Other parts of this series:
Implementing change in the insurance distribution model
Last time, I talked about the need for change – why Irish insurers urgently need a new distribution approach and what elements of that approach might look like. To kickstart thinking around this issue, we identified five new distribution models. By adopting a blend of these models, depending on each firm’s goals, insurers will secure their position in a marketplace that’s transforming faster than ever.
So, is there a commercial basis for rolling out a ‘cutting edge’ distribution model in Ireland? The answer’s a resounding ‘yes’. For one thing, it’s a relatively self-contained market where investments can be kept within budget.
Firms can get started by identifying opportunities for change that won’t require heavy spend. Virtual insurance advisers are a case in point. But don’t try to boil the ocean. Review the 15 most common customer queries your call-centres receive and think about how these can be dealt with using AI. Keep it focused, in other words
Another priority, identify companies to partner with. Think about where the firm could fit into a broader ecosystem, research the opportunities and be realistic about the value these could generate. Going through that process will help the firm to develop the internal capabilities it will need to become an ecosystem orchestrator.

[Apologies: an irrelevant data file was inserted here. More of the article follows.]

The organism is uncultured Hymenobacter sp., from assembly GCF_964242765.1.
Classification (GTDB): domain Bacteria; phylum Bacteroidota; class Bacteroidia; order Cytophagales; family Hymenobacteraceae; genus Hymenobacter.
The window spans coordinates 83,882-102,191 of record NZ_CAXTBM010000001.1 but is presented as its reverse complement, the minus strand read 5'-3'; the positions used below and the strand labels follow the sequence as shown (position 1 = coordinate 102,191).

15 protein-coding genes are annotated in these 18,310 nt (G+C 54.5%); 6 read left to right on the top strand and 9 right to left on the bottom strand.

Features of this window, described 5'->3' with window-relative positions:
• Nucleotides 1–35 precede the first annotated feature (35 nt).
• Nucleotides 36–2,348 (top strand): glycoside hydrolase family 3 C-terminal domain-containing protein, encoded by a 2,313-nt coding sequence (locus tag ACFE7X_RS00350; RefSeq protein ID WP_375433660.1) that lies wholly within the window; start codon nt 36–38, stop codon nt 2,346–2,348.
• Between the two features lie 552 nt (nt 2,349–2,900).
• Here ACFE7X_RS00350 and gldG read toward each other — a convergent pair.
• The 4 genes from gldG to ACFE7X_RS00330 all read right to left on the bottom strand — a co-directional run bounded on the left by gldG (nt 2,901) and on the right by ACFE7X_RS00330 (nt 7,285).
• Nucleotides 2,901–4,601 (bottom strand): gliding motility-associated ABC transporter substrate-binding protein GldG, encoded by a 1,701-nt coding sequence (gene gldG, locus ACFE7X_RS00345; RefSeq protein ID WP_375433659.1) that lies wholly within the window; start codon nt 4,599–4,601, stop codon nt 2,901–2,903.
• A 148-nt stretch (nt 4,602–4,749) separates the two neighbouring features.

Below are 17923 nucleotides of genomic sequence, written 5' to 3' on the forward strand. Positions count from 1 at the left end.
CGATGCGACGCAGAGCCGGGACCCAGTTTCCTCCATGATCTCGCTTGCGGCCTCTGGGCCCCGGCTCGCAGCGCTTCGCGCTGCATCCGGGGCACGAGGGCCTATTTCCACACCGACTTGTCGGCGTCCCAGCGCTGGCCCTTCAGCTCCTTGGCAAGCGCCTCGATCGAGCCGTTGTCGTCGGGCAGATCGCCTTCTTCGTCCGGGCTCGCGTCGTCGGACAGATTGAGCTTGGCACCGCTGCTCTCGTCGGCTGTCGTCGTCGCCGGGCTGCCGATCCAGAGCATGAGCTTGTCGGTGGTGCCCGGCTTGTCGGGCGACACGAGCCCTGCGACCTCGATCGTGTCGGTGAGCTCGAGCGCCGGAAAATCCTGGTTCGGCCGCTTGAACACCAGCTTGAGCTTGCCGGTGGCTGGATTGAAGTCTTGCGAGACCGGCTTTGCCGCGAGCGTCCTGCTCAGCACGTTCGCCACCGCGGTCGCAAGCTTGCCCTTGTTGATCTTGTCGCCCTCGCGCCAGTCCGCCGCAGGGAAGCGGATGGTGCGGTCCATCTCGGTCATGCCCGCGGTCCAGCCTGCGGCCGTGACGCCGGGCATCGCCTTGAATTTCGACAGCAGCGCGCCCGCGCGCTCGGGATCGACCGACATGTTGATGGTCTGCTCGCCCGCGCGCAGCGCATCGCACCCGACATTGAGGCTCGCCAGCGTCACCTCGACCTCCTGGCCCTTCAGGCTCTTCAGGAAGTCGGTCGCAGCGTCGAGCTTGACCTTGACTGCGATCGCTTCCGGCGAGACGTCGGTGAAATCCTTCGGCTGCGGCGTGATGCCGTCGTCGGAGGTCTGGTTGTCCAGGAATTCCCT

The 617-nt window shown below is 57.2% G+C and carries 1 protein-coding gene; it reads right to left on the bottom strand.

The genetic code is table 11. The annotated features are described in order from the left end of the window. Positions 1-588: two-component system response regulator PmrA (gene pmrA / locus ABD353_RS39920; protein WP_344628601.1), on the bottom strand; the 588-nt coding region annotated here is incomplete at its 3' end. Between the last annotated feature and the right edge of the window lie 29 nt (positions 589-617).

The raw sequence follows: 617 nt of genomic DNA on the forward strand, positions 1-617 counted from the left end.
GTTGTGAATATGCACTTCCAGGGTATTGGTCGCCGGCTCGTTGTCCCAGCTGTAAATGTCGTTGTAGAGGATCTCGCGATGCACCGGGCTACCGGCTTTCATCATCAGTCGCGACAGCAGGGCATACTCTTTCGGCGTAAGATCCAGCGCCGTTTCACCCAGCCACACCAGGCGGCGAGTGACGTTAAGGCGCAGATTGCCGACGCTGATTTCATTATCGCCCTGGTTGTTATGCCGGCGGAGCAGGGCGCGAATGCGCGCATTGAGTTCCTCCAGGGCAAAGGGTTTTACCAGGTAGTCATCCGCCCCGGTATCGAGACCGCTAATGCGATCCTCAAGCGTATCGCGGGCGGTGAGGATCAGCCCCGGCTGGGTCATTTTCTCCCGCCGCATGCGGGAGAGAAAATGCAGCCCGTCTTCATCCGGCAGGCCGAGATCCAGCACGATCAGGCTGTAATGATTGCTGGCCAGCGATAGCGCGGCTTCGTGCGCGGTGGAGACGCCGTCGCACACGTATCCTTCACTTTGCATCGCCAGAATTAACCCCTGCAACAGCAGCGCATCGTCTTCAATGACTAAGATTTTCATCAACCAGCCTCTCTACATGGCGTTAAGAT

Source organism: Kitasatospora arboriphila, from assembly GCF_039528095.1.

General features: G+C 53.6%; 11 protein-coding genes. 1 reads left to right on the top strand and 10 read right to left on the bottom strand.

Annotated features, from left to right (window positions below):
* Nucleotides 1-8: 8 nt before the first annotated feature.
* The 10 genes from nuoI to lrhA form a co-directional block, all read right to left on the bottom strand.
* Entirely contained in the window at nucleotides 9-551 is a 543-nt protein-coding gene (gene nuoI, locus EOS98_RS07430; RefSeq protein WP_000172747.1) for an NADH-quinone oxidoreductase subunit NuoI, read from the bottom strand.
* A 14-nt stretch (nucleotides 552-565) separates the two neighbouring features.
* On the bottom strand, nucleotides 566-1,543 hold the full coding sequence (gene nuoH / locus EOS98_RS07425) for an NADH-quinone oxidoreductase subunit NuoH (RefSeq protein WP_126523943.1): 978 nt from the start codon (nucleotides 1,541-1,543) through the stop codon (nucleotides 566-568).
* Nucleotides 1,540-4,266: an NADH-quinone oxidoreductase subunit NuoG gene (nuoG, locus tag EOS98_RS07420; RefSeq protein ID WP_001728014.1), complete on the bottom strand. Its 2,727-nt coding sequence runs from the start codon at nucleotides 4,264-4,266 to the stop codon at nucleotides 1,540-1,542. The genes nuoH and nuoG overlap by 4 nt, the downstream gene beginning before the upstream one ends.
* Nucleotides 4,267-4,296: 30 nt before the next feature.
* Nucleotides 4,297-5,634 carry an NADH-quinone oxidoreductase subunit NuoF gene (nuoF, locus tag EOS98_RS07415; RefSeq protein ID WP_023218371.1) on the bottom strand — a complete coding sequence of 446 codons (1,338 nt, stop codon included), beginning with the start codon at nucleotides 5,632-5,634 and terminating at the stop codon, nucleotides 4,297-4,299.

It will also be a great source of insights about developments outside the mainstream insurance industry (providing introductions to InsurTech players that might have been under the radar, for example).
Accenture can play matchmaker: there’s a healthy pipeline of InsurTech startups passing through our London-based incubator programme. And there’s an abundance of opportunity closer to home. Blink Innovation, for example, established in Cork in 2016, and sold on to CPP Group for €1m this April. Hublio, WeSavvy and Ucompare…the list of new Irish digital insurers gets longer all the time.
Another reason for launching change initiatives in Ireland? It’s a perfect test-bed for wider roll-outs in Europe and/or the US. It’s a relatively small market, in terms of the number of potential customers. But Ireland’s big enough to be a perfect sample set: international insurers are based here, along with national insurers and reinsurers and there’s local access to great tech talent. What’s more, the recently signed agreement between the US and Europe on insurance regulation should help insurers move new ideas across the Atlantic.
[marketo-rtp-id id=”rtp-form-id” image=”” description=”” title=”We’ve identified five key principles to help insurers bring new distribution models to life. Outlined below, you can read them in greater depth here.” registration_page_link=”https://insuranceblog.accenture.com/pov/charting-the-course-for-disruptive-growth-pov.pdf”]
- develop a well-articulated agenda for current and future operations, incorporating a disruptive growth strategy
- offer living services that adapt in real time to the changing customer context
- acquire the ability to accelerate and scale outcome-focused and dynamic execution
- design a partnership strategy with the ability to connect into broader ecosystems to multiply desired impacts
- focus on people traits, shift culture, and activate (and measure) change.
It’s crunch time. Irish insurers that are unable or unwilling to adapt will quickly lose out to competitors from within and outside their industry. A well thought out investment strategy, supporting core and new initiatives, is the essential opening move.
Next time, I’ll take a look at the factors driving change, as well as the areas where change-aware insurers are already investing.
Thanks for reading.